Ivory Coast: Snake Island, the real story

by ladjate_20
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L'ile aux serpents

“This slender snake with a head that is weak or not distinct from the neck is particularly dangerous. As docile as it can be, it attacks man as much as it considers him a potential prey, which it could not swallow. The scales are smooth, very oblique. The nostril is located between two nasal passages and the internasal. The anal is whole. These snakes are very agile and aggressive, they even attack oxen, often without apparent reason.

Noc-turn, they live during the day in burrows. They like humid places and often bathe but would not survive a long snorkel. They are oviparous. Their diet includes insects, mammals, amphibians, birds and snakes. They can swallow eggs that are digested without breaking. When they attack, they dilate their neck transversely by straightening the cervical ribs and often throw a jet of venom, hence their name “spitter. “This snake is the Naja Laurenti of the Ivory Coast, commonly called Naja in India. You know the snake that dances to the ultrasonic sounds of the flutes. Yes yes there is in Ivory Coast. »

What you have just read is taken from a document published in 1963. It is an excerpt from Professor J’s research. Doucet. The title : The Snakes of the Republic of Côte d’Ivoire /ORSTOM (Office of Scientific and Technical Research Overseas). From 1959 to 1963 after having captured a large number of these Najas, Professor J. Doucet. Doucet set out to find a place where these dozens of specimens could be released into the wild without posing a danger to the growing population.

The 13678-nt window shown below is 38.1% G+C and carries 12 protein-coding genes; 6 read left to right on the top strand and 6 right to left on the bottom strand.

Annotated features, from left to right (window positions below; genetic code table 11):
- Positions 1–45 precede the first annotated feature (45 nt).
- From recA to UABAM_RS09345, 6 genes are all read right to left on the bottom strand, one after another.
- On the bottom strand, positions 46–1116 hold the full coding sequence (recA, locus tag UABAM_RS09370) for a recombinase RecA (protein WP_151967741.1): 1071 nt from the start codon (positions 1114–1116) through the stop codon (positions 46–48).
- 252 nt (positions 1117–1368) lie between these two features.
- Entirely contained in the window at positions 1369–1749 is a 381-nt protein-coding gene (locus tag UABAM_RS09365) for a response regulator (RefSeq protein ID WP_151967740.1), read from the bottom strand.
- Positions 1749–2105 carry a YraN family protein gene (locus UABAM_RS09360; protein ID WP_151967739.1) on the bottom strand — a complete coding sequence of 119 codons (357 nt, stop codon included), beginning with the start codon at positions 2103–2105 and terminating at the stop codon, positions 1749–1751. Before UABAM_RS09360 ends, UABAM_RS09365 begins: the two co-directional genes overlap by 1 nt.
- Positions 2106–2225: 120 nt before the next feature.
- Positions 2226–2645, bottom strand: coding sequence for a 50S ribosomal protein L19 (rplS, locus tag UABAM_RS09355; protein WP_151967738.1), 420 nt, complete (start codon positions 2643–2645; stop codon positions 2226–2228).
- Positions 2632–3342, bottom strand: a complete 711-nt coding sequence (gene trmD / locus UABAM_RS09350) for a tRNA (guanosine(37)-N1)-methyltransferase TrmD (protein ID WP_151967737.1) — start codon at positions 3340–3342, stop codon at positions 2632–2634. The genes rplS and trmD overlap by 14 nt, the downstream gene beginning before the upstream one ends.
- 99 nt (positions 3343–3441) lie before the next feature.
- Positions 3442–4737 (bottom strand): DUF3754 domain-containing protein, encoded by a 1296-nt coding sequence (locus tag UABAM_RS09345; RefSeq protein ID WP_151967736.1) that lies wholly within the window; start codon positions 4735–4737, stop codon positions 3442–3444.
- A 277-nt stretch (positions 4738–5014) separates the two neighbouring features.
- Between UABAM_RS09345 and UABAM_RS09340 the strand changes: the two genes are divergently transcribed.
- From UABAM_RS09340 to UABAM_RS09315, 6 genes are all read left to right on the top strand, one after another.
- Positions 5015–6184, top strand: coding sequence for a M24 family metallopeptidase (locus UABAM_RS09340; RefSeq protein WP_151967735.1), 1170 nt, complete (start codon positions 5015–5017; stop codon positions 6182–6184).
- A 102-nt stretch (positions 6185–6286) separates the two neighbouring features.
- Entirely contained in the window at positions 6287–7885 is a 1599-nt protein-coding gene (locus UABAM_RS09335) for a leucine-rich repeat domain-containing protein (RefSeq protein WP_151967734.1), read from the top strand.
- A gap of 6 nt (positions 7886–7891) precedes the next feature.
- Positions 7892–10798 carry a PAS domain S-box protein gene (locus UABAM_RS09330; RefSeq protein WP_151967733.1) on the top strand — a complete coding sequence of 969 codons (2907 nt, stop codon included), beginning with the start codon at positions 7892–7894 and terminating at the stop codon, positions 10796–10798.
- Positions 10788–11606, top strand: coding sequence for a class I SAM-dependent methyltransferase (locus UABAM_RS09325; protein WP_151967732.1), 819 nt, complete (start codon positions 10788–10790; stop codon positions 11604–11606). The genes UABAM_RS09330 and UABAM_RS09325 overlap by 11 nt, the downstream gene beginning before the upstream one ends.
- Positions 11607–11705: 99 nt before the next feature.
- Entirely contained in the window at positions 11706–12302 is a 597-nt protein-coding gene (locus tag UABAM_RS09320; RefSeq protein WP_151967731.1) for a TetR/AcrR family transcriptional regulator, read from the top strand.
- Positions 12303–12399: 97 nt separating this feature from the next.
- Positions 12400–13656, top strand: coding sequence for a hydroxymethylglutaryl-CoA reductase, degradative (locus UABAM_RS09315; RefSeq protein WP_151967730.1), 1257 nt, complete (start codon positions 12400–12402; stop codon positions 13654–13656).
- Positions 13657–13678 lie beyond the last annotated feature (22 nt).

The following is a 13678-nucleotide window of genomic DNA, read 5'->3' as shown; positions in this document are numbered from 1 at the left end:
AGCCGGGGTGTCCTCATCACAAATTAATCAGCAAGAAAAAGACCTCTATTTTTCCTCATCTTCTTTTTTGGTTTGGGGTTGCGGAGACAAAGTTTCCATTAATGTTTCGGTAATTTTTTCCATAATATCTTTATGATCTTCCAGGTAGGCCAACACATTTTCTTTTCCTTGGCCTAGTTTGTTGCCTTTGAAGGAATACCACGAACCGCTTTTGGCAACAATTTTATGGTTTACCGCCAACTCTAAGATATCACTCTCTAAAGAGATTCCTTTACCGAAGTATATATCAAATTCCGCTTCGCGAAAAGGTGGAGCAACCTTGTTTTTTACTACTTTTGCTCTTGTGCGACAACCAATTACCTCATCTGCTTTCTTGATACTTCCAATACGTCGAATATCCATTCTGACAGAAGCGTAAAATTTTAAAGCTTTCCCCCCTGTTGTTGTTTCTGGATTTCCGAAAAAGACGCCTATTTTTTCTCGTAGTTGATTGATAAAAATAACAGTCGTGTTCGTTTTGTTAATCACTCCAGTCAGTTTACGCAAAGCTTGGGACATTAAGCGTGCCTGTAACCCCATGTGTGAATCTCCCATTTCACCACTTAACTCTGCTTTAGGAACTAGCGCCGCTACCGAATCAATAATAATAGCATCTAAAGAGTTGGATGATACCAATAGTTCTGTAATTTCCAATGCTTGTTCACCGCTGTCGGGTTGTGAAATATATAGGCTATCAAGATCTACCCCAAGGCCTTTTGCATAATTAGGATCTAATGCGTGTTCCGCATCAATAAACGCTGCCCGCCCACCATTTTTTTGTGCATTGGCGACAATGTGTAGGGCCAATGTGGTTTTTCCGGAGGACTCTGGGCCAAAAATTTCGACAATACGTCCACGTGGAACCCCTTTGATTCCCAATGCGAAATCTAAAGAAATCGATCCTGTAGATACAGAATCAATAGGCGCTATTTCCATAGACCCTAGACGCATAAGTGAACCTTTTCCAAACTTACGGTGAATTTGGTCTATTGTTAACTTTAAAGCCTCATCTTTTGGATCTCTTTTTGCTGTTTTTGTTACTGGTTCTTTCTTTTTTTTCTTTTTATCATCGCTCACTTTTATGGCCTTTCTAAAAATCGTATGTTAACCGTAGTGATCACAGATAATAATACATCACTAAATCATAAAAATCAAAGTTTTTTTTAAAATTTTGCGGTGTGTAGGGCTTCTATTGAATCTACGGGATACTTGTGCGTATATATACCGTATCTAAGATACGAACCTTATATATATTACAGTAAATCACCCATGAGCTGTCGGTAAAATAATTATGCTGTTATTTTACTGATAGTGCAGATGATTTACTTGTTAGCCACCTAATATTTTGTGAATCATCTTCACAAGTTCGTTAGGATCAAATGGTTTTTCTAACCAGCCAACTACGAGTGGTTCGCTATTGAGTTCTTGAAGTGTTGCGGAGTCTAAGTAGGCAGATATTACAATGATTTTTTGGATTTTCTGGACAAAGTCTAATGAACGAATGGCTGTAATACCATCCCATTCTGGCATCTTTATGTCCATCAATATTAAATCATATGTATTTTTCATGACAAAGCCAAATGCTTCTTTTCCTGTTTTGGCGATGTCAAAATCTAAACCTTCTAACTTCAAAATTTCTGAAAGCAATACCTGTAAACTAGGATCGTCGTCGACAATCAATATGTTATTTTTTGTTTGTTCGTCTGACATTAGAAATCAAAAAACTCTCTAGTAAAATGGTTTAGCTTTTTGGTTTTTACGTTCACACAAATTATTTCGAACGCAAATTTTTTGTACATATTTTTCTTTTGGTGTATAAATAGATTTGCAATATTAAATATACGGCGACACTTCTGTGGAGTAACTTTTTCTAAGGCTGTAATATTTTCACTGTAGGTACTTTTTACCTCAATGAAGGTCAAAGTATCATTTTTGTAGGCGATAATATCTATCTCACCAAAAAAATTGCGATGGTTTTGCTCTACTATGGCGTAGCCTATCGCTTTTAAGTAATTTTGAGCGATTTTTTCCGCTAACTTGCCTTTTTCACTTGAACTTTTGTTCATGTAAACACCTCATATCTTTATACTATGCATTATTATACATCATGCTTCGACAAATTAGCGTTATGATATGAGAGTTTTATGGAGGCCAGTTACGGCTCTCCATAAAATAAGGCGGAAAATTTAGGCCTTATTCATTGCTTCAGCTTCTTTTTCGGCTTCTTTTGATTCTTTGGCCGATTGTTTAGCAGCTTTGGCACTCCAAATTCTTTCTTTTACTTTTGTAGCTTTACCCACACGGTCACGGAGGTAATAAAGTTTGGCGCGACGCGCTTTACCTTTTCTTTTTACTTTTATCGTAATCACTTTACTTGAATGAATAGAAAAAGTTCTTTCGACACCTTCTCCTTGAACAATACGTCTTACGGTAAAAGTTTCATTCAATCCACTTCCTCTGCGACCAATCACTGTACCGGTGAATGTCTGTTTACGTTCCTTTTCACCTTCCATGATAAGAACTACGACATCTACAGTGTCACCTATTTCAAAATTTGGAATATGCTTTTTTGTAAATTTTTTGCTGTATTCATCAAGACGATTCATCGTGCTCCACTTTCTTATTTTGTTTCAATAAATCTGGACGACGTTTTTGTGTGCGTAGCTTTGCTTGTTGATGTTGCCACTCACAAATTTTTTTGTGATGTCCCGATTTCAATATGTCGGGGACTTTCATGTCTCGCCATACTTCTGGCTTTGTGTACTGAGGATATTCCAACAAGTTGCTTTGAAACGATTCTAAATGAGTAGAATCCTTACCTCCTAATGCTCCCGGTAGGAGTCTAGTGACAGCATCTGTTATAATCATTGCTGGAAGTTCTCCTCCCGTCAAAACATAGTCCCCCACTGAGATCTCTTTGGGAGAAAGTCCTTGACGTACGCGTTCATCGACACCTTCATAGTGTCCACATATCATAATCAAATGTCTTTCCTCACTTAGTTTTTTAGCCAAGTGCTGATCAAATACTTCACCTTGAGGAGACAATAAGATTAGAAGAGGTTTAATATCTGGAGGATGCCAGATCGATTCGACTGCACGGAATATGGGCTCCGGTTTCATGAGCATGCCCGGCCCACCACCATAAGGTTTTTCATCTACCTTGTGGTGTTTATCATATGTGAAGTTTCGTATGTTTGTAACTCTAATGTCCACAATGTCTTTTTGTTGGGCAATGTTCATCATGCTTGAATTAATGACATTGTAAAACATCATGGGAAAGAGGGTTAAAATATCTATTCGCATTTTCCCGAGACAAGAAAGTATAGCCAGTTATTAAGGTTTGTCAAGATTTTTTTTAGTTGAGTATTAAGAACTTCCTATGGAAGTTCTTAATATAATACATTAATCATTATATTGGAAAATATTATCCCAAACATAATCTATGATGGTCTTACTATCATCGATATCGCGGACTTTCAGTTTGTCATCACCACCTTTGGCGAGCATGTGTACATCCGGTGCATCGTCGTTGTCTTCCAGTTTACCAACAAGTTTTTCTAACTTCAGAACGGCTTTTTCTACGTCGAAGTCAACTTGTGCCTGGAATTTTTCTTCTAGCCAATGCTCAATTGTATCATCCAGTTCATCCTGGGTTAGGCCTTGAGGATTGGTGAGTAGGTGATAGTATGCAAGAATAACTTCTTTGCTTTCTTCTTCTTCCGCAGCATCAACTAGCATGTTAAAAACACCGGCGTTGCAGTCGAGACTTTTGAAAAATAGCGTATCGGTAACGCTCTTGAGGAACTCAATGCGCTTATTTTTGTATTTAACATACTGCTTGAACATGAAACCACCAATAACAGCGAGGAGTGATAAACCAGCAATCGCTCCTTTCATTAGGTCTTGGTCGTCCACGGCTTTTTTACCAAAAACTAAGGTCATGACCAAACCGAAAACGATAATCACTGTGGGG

At that time the ORSTOM was located on the current road from Dabou on the edge of the lagoon in Adiopodoumé. Today this site houses the headquarters of the CNRA at kilometer 17. Professor Doucet then had the idea to transfer his snakes to one of the smallest islands of the Abidjan archipelago, a short distance from the research center. The “snake island” was thus born in the Ebrié lagoon near Songon. It was used for 10 years as a herpetarium specialized in the breeding of all kinds of highly venomous snakes. Obviously the objective of this former colonist was not to capture these dangerous snakes to isolate them on the island for scientific research purposes only.

Why did he undertake this strange project? Quite simply for the money. Indeed, a centiliter of Naja’s venom costs a fortune since it is used to make antivenom serums. An antivenom is a biological composition used as a treatment against venomous stings or bites. Antivenom is created by extracting the venom from snake, spider or scorpion. This being said, good luck to those who after this reading think they can go and capture some najas and make a fortune. In conclusion we can say that no one knows if these dangerous snakes have multiplied infinitely, or if they have killed each other. No one really knows it, on the other hand certainty is that dozens have been transferred there, so be careful…

Sources: Doucet, Snakes of the Republic of Côte d’Ivoire P 337.
MOREL, P. C. (1959). Survey on parasites of domestic animals in
Republic of Ivory Coast. – Lab. publ. Fédéral de l’Elevage Georges Curasson, 63 pp.
PAULI AN, R. (1947). Ophidiens du Banco (Côte d’Ivoire). – Notes africaines, No 33, 1.
PHISALIX, M. (1922). Poisonous and venomous animals. – Paris: Masson & Cie.

Photo credit: Nader Fahkry

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